A Canadian government committee is examining the impact of jury duty on those who are called to serve. Jurors may suffer psychological effects and financial losses, particularly in cases where the evidence or testimony is particularly horrific and the trial lasts a long time. Any adult Canadian citizen may be called to be one of 12 jurors who try an accused charged with a criminal offence.
Jurors may suffer nightmares, PTSD
“I think it’s a very important initiative,” says Peter Jaffe, a professor and psychologist in the faculty of education at Western University. “I think for too long we have ignored how jury members may be affected, particularly with horrific cases where they’re exposed to physical evidence or…victim testimony about gruesome murders, child abuse cases. I think they need help.”Listen
Among the symptoms jurors may feel are nightmares, flashbacks, depression, anger, hyper vigilance particularly in a case where they may have a child the same age as one in a child abuse case. They may also suffer from post-traumatic stress disorder. And if the symptoms go on for longer than a month or interfere with a person’s work or family life, Jaffe says it is very important that they get help.
Jurors should be warned, says psychologist
Jaffe thinks that judges should warn jurors about the evidence they may see or hear before a trail begins and there should be a debriefing session after it is over to explain the symptoms that may occur and how to get help.
Besides the psychological and emotional cost, jurors may also suffer financial losses. Some employers pay employees while they are away on jury duty but they are not legally required to do so. Governments may pay varying amounts to jurors depending on the province or territory, but it may be less than the minimum wage and may not cover expenses such as child or elder care needed while the juror is away.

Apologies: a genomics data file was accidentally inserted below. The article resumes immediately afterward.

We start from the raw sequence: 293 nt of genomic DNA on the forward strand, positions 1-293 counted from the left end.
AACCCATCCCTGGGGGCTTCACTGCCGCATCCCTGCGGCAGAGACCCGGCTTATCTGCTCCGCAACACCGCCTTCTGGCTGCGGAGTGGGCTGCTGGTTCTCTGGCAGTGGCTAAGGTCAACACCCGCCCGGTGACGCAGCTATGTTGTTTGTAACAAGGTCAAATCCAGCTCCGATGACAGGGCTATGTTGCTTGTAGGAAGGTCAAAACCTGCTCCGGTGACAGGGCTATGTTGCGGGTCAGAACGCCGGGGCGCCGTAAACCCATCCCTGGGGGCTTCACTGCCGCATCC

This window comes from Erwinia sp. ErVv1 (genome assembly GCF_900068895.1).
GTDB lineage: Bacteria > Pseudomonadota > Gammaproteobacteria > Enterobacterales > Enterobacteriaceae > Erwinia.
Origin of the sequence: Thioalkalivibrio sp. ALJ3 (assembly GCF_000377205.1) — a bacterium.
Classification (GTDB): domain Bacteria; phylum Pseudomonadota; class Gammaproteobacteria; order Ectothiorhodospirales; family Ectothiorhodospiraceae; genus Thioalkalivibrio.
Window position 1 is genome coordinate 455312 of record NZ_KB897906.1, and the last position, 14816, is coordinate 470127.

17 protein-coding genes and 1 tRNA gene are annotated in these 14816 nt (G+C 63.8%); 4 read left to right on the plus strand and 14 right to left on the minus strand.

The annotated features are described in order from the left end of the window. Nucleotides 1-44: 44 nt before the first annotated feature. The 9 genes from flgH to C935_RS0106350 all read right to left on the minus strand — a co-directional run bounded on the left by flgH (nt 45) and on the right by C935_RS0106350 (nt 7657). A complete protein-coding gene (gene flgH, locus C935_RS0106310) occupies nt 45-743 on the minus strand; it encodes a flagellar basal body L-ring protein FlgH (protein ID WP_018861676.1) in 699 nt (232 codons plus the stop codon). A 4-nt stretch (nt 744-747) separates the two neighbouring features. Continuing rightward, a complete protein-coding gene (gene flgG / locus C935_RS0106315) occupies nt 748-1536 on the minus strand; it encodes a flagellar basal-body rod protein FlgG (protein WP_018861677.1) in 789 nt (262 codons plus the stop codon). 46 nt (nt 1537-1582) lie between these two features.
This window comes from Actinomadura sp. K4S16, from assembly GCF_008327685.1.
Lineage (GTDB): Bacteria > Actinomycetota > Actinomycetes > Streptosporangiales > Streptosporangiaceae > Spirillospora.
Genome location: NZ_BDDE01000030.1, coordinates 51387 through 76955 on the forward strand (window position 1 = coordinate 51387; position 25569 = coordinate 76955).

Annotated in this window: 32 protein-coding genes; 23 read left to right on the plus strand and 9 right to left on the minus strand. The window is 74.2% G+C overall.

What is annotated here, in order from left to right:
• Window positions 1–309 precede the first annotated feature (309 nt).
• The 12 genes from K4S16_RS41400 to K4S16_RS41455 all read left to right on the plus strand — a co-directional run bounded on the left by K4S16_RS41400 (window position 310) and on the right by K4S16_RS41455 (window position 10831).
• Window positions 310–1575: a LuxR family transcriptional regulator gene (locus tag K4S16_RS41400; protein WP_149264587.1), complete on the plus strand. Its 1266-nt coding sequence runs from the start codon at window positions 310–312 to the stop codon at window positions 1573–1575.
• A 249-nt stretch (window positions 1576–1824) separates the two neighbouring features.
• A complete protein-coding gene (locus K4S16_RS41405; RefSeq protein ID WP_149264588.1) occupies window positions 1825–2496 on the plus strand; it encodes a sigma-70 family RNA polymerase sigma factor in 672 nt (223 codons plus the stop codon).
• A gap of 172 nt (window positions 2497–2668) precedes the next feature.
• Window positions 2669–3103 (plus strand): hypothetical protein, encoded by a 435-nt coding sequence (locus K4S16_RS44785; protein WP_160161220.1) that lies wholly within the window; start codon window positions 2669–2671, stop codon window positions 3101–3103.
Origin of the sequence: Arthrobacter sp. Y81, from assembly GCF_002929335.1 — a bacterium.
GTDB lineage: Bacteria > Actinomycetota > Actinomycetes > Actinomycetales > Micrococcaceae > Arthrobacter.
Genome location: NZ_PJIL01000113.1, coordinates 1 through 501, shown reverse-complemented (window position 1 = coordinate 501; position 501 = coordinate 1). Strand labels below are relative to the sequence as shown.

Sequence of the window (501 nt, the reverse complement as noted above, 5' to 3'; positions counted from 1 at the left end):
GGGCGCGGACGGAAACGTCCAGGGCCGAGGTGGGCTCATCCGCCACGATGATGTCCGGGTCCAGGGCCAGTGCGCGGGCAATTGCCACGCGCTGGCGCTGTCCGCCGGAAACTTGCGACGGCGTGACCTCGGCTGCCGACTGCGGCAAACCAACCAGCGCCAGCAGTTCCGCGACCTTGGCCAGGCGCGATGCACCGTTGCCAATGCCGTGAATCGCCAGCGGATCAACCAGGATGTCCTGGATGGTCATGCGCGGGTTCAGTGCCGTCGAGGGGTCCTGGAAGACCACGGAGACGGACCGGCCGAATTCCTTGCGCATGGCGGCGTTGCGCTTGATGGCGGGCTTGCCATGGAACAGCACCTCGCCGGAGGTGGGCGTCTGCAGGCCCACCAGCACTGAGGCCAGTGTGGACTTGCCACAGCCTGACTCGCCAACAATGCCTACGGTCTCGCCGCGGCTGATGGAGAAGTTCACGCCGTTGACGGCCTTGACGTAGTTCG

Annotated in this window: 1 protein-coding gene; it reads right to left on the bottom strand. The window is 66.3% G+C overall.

Former jurors to testify
These are issues that will be examined by the House of Commons Justice committee and members of Parliament have called in former jurors to explain how they have been affected. Among them will be Mark Farrant who suffered from PTSD after he served as a jury foreman in a vicious murder case. Farrant heard graphic testimony and saw photos in the case which involved man who was found guilty of slitting his girlfriend’s throat and stabbing her repeatedly, reports CBC.
Jaffe hopes the justice committee’s hearings will raise awareness about the toll jury duty can take and that it will adopt an action plan with policies and procedures that provinces and territories can adopt.
Help must be ‘accessible and affordable’
“At the end of the day you want to make sure there are standard instructions before a trial begins to prepare jury members,” Jaffe says. “You want to make sure there’s standard debriefing strategies when the trial is over so that people aren’t just sent packing on a Friday afternoon to go home and deal with this.
“Most importantly, at the end, you want to make sure…everybody goes away with a card or a piece of paper that says ‘here are the warning signs. If there’s ongoing problems relating to this trial, here’s a name and a number to contact to get help.’ And they want to make sure that help is accessible and affordable to all jury members.”
With files from CBC